Photograph of a gas sampling pump and data collection sheet (C) Daniel Friedman What Gases Make Up Air?
Concentrations of various gases in air

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Gases that make up outdoor air: this article provides a table of the components in outdoor air - a list of the various gases found in air by percentage.

The table gives the percent of each gas found in typical outdoor air, includes citations of authoritative sources, and discusses variations in the data. These gas percentages are a useful reference for comparison when making both outdoor and indoor site measurements and studies of air quality and air contaminants.

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What are Typical Concentrations of all of the Gases in Air

Outdoor air is commonly used as a baseline for comparison with indoor air quality. Provided that the outdoor air location sampled is not close to a particular source of contamination such as particulates or chemicals from a nearby trash burning or industrial facility, or such as gases from an adjacent garage or highway this is a reasonable approach. The table below provides the components of indoor air in typical percentages of make-up.

Component Gases of Outdoor Air
In order of percentage of outdoor air
Outdoor Air Percent Symbol, Comments
Nitrogen 78.084% N2, one of four chief components of air
Oxygen 20.947%

O2, second of four chief components


Argon 0.934% Ar, third of four chief components, an inert gas
Carbon dioxide 0.33%

CO2, fourth of chief components of outdoor air, together these four 99.998% of air
We often compare indoor CO2 with outdoor CO2 as a measure of the level of fresh air provided to the indoor environment.

A healthy human breathing outdoor air exhales a mixture with about 6% less oxygen and much higher CO2, in a breath mixture of about 14% O2 and 4.4% CO2 but as exhaled breath is mixing with a much greater volume of indoor air, the normal indoor CO2 will not normally approach that 4% level.

See CARBON DIOXIDE - CO2 for details.

Trace Gases detectable in outdoor air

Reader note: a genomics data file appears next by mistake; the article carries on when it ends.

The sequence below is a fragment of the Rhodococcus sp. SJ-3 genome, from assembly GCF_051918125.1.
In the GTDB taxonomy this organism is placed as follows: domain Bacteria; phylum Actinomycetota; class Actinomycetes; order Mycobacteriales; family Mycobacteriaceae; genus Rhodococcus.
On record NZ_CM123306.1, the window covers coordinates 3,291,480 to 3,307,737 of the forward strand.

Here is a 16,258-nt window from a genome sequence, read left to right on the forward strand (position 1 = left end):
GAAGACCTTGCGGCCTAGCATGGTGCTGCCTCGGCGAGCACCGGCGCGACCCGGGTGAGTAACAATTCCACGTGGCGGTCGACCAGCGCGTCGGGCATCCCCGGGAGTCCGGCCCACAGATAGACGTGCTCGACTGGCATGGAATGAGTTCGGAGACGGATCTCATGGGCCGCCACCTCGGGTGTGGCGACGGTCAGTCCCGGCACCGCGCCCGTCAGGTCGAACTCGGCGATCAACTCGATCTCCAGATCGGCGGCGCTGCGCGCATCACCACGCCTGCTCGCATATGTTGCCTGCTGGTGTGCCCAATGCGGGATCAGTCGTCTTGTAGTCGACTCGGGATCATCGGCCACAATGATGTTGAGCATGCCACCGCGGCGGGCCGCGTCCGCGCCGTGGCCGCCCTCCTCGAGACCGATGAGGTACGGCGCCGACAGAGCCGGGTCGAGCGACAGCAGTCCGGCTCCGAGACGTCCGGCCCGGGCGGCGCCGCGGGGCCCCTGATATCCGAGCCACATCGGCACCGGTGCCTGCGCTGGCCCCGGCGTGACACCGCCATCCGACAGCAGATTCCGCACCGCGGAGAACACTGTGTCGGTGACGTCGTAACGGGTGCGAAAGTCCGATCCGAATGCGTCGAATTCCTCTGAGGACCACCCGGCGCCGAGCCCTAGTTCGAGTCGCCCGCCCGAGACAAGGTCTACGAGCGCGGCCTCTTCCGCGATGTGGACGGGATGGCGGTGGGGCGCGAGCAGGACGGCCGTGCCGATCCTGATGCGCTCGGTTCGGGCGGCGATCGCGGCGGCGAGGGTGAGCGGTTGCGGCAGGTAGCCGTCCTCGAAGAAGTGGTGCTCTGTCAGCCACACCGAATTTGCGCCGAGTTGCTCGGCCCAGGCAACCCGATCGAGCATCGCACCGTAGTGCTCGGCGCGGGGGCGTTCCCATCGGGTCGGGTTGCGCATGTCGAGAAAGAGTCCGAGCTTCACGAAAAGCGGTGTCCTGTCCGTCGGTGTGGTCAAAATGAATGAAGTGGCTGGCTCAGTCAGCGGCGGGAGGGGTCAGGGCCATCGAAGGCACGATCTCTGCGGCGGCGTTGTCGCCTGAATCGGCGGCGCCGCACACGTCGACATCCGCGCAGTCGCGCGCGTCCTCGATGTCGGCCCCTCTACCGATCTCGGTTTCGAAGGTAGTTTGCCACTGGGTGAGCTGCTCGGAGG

Neon 18.2 ppm (parts per million) Ne
Helium 5.2 ppm He
Methane 2.0 ppm CH4, See METHANE GAS HAZARDS
Krypton 1.1 ppm Kr
Sulfur dioxide 1.0 ppm SO2,, See METHANE GAS HAZARDS
Hydrogen 0.5 ppm H2
Nitrous Oxide 0.5 ppm


Nitrogen Oxides [PDF document]

Xenon 0.09 ppm Xe
Ozone 0.07 ppm



Nitrogen dioxide 0.02 ppm NO2
Iodine gas 0.01 ppm I2
Ammonia very low trace levels NH3
Carbon monoxide very low trace levels CO, Typical IAQ screening should not detect in indoor air. See CARBON MONOXIDE - CO for details.

Photograph of a Drager hand pump used to measure carbon dioxide levels in the environment.Notes:

1. Moeckel, W.E.; Weston, K.C., "Composition and Thermodynamic Properties of Air in Chemical Equilibrium", Technical Report NACA-TN-4265, Lewis Flight Propulsion Lab., Cleveland, 1 April 1958, updated 25 February 2008, Website citation:, U.S. DOE

2. Bender, M. L., T. Sowers, J.‐M. Barnola, and J. Chappellaz (1994), Changes in the O2/N2 ratio of the atmosphere during recent decades reflected in the composition of air in the firn at Vostok Station, Antarctica, Geophys. Res. Lett., 21(3), 189–192, doi:10.1029/93GL03548.

3. A.P. Jones, "Indoor Air Quality and Health", School of Environmental Sciences, University of East Anglia, Norwich, Norfolk, NR4 7TJ, UK, Atmospheric Environment Volume 33, Issue 28, December 1999, Pages 4535–4564




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